SSDI for Foreign Nationals
Social Security Disability Insurance (SSDI) provides a safety net for workers who have paid into the system and become disabled. Many foreign nationals who work in the United States are covered under this program and may be eligible for disability benefits even though they are not citizens of the country. All employees are required to pay Social Security taxes so they may be covered under SSDI. If you aren’t a citizen or a permanent resident, have questions about SSDI for foreign nationals, the seasoned Chicago Social Security attorneys of Katz, Friedman, Eisenstein, Johnson, Bareck & Bertuca may be able to help.SSDI for Foreign Nationals
Most people who receive SSDI benefits are American citizens. However, foreign nationals who are permanent residents and have paid sufficient taxes into the system are eligible for SSDI. Foreign nationals who are veterans or active duty members of the United States military are also eligible for SSDI benefits. You must be able to show you’re legally in the country and meet other SSDI criteria in order to qualify.
You won’t be able to obtain SSDI if you’re an exchange visitor or nonimmigrant foreign student that worked temporarily and didn’t pay Social Security taxes. If you didn’t pay into the system, you won’t be able to get disability benefits. Additionally, there are some countries where residents aren’t able to obtain benefits, such as North Korea and Vietnam.
As a foreign national who is a resident alien seeking SSDI benefits, you’ll need to demonstrate that one of these circumstances is the reason you’re lawfully in the country: (1) you were admitted as a refugee, (2) you’re temporarily visiting on a nonimmigrant visa, (3) you have asylum status or your application for this status is pending, (4) your deportation was withheld or your application for this relief is pending, (5) you were subjected to cruelty by a family member while in the country, or (6) you’re a member of a class of people allowed to stay in the country for humanitarian or other public policy reasons. A skilled SSDI lawyer can review your case to determine whether you may be able to meet one of these requirements.Totalization Agreements
The United States has entered into totalization agreements with other countries. These remove taxation for Social Security where a foreign national works somewhere else and needs to pay Social Security taxes to both countries. There are totalization agreements in place between the United States and the following countries: United Kingdom, Switzerland, Sweden, Spain, South Korea, Portugal, Norway, the Netherlands, Luxembourg, Italy, Ireland, Greece, Germany, France, Finland, Chile, Canada, Belgium, Austria, and Australia.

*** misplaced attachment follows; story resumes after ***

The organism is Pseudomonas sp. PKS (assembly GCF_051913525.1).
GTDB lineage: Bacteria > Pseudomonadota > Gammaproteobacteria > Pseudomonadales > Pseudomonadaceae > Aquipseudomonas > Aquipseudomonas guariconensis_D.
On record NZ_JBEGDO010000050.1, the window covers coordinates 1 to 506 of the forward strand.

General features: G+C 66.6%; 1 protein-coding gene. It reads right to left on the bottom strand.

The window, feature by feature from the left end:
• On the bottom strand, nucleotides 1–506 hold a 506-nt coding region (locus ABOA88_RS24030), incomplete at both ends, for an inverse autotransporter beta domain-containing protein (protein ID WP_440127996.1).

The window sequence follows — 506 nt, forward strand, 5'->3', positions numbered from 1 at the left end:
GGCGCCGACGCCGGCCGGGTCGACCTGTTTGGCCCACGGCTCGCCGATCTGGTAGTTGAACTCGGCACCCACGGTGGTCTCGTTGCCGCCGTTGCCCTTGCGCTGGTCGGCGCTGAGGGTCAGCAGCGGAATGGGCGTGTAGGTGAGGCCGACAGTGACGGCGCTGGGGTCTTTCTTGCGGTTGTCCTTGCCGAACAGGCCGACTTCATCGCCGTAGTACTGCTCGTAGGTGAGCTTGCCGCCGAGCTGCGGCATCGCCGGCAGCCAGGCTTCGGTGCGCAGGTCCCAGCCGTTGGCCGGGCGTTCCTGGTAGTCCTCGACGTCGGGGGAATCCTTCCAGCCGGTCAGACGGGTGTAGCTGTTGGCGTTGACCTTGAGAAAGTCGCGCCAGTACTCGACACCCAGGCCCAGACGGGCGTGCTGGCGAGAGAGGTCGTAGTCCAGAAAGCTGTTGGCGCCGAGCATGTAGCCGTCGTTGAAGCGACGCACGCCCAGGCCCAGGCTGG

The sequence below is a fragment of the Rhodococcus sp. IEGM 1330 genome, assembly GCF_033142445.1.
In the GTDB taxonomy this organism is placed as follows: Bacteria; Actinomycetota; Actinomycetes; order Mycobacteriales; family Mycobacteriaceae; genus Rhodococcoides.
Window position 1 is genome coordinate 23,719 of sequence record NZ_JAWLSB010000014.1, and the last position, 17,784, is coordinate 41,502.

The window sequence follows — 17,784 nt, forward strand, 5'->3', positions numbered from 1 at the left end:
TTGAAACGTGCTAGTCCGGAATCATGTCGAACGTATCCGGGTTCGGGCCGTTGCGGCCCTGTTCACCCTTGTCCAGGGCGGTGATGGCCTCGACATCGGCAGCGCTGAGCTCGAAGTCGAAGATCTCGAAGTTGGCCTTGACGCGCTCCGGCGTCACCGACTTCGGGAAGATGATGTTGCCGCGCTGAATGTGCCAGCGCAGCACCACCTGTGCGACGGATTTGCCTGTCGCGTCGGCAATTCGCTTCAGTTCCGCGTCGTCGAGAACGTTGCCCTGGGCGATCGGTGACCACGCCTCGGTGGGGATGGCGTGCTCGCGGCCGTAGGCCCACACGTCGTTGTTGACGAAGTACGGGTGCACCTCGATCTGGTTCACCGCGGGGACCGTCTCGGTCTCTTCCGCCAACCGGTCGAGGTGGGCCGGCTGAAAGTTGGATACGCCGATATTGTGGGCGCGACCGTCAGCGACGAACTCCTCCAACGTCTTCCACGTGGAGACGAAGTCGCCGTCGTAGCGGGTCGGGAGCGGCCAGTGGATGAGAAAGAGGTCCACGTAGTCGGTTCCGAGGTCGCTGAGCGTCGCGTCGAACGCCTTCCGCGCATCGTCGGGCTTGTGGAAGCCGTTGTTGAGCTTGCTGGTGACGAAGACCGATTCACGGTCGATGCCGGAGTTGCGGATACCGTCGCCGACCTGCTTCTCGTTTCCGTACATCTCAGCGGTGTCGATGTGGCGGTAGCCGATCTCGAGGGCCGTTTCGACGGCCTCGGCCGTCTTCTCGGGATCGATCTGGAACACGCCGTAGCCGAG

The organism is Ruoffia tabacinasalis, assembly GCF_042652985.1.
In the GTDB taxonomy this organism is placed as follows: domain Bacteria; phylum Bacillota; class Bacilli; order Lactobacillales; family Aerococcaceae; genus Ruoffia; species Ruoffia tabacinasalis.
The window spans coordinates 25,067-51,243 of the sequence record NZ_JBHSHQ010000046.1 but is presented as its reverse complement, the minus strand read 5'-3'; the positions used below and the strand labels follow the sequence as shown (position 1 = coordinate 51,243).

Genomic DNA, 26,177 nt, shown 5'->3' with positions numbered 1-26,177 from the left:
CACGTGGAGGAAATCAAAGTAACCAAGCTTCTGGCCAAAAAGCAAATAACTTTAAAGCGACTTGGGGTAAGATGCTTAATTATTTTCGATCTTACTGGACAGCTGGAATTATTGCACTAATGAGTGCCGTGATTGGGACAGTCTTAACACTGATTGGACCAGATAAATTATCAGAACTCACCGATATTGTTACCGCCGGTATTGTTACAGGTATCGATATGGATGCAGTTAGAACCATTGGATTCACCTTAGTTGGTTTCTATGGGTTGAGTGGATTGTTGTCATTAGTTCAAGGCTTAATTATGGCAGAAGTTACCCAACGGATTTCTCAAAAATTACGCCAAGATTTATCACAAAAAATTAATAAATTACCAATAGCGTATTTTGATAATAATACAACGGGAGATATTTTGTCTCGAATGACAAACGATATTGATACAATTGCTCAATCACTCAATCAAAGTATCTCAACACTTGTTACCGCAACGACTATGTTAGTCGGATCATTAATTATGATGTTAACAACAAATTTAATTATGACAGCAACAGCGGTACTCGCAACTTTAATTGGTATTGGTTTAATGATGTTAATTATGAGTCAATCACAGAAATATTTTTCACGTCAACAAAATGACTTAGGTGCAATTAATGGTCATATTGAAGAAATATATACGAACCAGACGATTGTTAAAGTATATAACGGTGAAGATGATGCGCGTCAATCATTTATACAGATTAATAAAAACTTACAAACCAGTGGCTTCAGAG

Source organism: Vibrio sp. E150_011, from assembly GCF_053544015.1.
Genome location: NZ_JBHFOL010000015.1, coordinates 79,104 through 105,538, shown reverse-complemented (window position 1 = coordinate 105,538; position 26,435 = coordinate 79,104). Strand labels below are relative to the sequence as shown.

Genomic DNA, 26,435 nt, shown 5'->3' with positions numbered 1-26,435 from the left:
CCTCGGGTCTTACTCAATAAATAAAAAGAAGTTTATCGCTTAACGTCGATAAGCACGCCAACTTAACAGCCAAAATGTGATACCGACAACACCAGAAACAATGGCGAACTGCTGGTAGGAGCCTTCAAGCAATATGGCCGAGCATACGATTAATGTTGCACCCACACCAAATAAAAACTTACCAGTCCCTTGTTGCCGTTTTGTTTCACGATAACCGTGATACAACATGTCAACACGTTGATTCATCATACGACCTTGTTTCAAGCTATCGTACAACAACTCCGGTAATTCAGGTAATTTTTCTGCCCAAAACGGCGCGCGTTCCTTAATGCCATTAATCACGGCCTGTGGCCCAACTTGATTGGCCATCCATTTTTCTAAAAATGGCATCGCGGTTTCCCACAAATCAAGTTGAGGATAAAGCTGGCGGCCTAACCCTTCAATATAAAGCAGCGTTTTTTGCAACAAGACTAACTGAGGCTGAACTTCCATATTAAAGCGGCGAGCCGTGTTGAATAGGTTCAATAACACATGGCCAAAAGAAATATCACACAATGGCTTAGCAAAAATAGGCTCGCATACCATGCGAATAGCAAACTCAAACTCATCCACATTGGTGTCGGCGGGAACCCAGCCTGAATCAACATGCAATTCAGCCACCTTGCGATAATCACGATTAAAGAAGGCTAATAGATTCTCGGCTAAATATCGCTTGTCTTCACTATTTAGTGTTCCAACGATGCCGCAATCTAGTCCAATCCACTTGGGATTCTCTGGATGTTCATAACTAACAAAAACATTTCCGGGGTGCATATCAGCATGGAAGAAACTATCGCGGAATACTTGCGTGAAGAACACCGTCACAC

Sometimes a United States citizen moves out of the country and seeks SSDI. You can continue to get SSDI payments in spite of being abroad if you are eligible for them, depending on the country in which you live. However, if you’re a foreign national who gets SSDI and you leave the country, you’ll need to come back to the United States every 30 days or for 30 consecutive days in a 6-month period in order to keep getting SSDI benefits. The exception is if you are a foreign national on active military duty for the United States or if you are a citizen of a country with which the United States has a treaty allowing for benefits to continue to be paid. These countries are Japan, Israel, Ireland, Greece, and Germany. Citizens of the Netherlands can get partial benefits.Consult an Experienced SSDI Attorney in Chicago
If you’re concerned about obtaining SSDI as a foreign national in Chicago, you can call our firm. Many valid SSDI claims are denied, and it can be helpful to have someone on your side navigating the system on your behalf. The skilled lawyers of Katz, Friedman, Eisenstein, Johnson, Bareck & Bertuca represent those disabled in Aurora, Rockford, Quincy, and Champaign, along with Adams, Sangamon, Cook, Kane, and Winnebago Counties. We evaluate our clients’ disabilities to figure out whether there are other forms of relief available in addition to SSDI, such as fighting for damages in a personal injury lawsuit. Contact us at 312-263-6330 or 800-444-1525 or via our online form.